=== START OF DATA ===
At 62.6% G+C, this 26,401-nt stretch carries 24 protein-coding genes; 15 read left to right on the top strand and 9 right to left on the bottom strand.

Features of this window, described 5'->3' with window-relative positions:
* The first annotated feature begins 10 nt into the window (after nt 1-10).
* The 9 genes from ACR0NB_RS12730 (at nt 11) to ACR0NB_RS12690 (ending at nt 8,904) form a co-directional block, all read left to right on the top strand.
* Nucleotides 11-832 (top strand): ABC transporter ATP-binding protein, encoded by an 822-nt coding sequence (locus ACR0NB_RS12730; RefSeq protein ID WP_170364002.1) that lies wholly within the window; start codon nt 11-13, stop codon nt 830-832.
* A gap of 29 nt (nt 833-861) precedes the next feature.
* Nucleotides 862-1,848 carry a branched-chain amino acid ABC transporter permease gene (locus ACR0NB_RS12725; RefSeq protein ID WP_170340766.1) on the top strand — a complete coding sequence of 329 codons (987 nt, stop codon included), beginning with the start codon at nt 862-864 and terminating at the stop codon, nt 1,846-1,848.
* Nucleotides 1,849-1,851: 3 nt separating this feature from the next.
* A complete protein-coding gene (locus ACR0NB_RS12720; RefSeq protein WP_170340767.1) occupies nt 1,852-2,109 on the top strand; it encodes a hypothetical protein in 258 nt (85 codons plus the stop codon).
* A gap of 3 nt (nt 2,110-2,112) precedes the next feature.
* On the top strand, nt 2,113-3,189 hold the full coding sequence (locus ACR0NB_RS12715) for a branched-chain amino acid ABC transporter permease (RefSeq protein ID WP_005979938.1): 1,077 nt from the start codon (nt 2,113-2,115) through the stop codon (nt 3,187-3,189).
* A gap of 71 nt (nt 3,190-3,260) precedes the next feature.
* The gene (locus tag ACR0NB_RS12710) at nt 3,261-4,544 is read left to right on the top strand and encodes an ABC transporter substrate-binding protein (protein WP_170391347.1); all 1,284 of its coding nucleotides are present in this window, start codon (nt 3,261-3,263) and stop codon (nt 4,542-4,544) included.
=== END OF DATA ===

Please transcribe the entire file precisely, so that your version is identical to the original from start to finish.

At 62.6% G+C, this 26,401-nt stretch carries 24 protein-coding genes; 15 read left to right on the top strand and 9 right to left on the bottom strand.

Features of this window, described 5'->3' with window-relative positions:
* The first annotated feature begins 10 nt into the window (after nt 1-10).
* The 9 genes from ACR0NB_RS12730 (at nt 11) to ACR0NB_RS12690 (ending at nt 8,904) form a co-directional block, all read left to right on the top strand.
* Nucleotides 11-832 (top strand): ABC transporter ATP-binding protein, encoded by an 822-nt coding sequence (locus ACR0NB_RS12730; RefSeq protein ID WP_170364002.1) that lies wholly within the window; start codon nt 11-13, stop codon nt 830-832.
* A gap of 29 nt (nt 833-861) precedes the next feature.
* Nucleotides 862-1,848 carry a branched-chain amino acid ABC transporter permease gene (locus ACR0NB_RS12725; RefSeq protein ID WP_170340766.1) on the top strand — a complete coding sequence of 329 codons (987 nt, stop codon included), beginning with the start codon at nt 862-864 and terminating at the stop codon, nt 1,846-1,848.
* Nucleotides 1,849-1,851: 3 nt separating this feature from the next.
* A complete protein-coding gene (locus ACR0NB_RS12720; RefSeq protein WP_170340767.1) occupies nt 1,852-2,109 on the top strand; it encodes a hypothetical protein in 258 nt (85 codons plus the stop codon).
* A gap of 3 nt (nt 2,110-2,112) precedes the next feature.
* On the top strand, nt 2,113-3,189 hold the full coding sequence (locus ACR0NB_RS12715) for a branched-chain amino acid ABC transporter permease (RefSeq protein ID WP_005979938.1): 1,077 nt from the start codon (nt 2,113-2,115) through the stop codon (nt 3,187-3,189).
* A gap of 71 nt (nt 3,190-3,260) precedes the next feature.
* The gene (locus tag ACR0NB_RS12710) at nt 3,261-4,544 is read left to right on the top strand and encodes an ABC transporter substrate-binding protein (protein WP_170391347.1); all 1,284 of its coding nucleotides are present in this window, start codon (nt 3,261-3,263) and stop codon (nt 4,542-4,544) included.